Tell me more about The Goat-Eaters and Other Poems.

Joe: I took the idea of violence and what it means to be a man and what it means a man who experiences violence and a man who chooses not to use violence. But more than that, to be a Chicano who doesn’t do what culture or society expects Chicanos to do. I started writing about border violence. About my mother who was born in Nuevo Laredo. I remember thinking years ago No, we shouldn’t go it’s too dangerous. Then, I realized why wouldn’t I want to go see the place my mother was born. In that, I started thinking what makes people violent? It’s easy to just dismiss people like people who are incarcerated. One of the questions I have struggled with in life Are people just born bad? Is it true that people can be genetically predisposed to do bad things in the world? Of course, I don’t think that but I wonder it. I believe that environment impact what we value and we have those neuro-networks in our brain that train us to know what is familiar, or this is right, or this is how I should respond to this situation. I’m trying to work out some of those questions.

What do you want your readers to know about you?

Joe: A thing that comes to me is what Jodi Foster says in the movie Contact when she says, “The world is what we make of it.” And I firmly believe in that. I firmly believe that if we are good people and we do good things, if we make good, we will make a good world.


An evening with Oklahoma Poet Laureate Nathan Brown

nathan brown posterOn Tuesday, January 28, 2014, the Sun Poet’s Society and Barnes and Noble will host Oklahoma Poet Laureate Nathan Brown.  The evening will feature a reading by Nathan Brown, as well as an open mic. Books by the Poet Laureate will be available. The event is free and open to the public.

Nathan Brown is the author of eight books, and in 2009 won the Oklahoma Book Award for Poetry for his book, Two Tables Over.

From the gala: San Antonio Poet Laureate Carmen Tafolla reading “Soledad.”

Carmen Tafolla, the standing San Antonio Poet Laureate, was the featured honoree and performer at this year’s Voices de la Luna fundraiser and gala, held April 17. The event was organized in partnership between Voices de la Luna and the San Antonio Public Library Foundation’s Latino Leadership for the Library (L3) Committee. Special thanks to everyone involved for a wonderful evening.  The following is a video from Tafolla’s performance, in which she reads her poem “Soledad.”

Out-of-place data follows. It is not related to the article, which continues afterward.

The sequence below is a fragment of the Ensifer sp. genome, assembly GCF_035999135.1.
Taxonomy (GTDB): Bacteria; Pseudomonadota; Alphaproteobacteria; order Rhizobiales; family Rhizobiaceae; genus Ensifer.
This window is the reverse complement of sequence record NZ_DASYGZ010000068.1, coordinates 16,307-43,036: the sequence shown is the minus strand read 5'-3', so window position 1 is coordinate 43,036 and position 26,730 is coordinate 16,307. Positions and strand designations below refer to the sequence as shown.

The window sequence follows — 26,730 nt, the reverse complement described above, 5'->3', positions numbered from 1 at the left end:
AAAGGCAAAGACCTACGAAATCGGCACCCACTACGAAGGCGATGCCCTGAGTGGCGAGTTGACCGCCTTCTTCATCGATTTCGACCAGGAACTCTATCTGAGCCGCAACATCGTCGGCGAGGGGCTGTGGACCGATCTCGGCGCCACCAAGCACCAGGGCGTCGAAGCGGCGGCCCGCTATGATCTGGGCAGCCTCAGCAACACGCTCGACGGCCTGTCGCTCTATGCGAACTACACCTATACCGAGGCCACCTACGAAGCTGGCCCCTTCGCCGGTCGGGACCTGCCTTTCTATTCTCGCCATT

Poets Reading Their Poetry: Valerie Bailey’s “Typecast,” “Paper Tiger,” and Poem About a Bike Meant to be Green

Last night at Gemini Ink, writers from Voices de la Luna read some of their work to a jovial, lively bunch. One of our featured readers was the editor and poet Valerie Bailey, whose poetry never fails to entertain. Each of the three videos will keep you smiling! [all available in HD]

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From the Archive: Poet Marian Aitches Reads “San Antonio Summer”

San Antonio native Marian Aitches is one of our featured poets for the upcoming Monthly Literary Evening with VDLL editor Mo Saidi. In 2009, Aitches won the Whitebird Chapbook Series Competition for Fishing for Light, her first book of poetry. As a senior lecturer with the department of History at the University of Texas at San Antonio, her research interests include American Indian cultures and literature, urban history, and ethnic relations.

Before the rain, just before the rain—
a hummingbird lingers at the red mouth
of August. A south wind moves
silver-green sycamore leaves—bees
and butterflies on hot pink penta clusters.
Ginger blooms in high sun; gold esperanza
full against the chain-link fence.
Storm-clouds in from the west—
metal-roof, watery-notes play orange
hibiscus music, riff on yellow lantana,
wash over gardenias and blue
plumbagos, as they push down the drive
to Mission Street—rush south
to the river.
Trapped sixty years in this dead place,
never dreamed. No real trees. Goddamn sun.
Survived a seven-year drought. The 50s.
Damned if I won’t spend the rest of my life
in one. Ignoring the frown on my face,
he explains: Eighty-three now, might make ninety—
that’s seven years before I die.
This morning, rain spills over the gutter,
splashes off ginger, ripples
down bricks on its way to the river.
I phone my Daddy
a few miles away, ask if it’s raining—
though I know it’s not.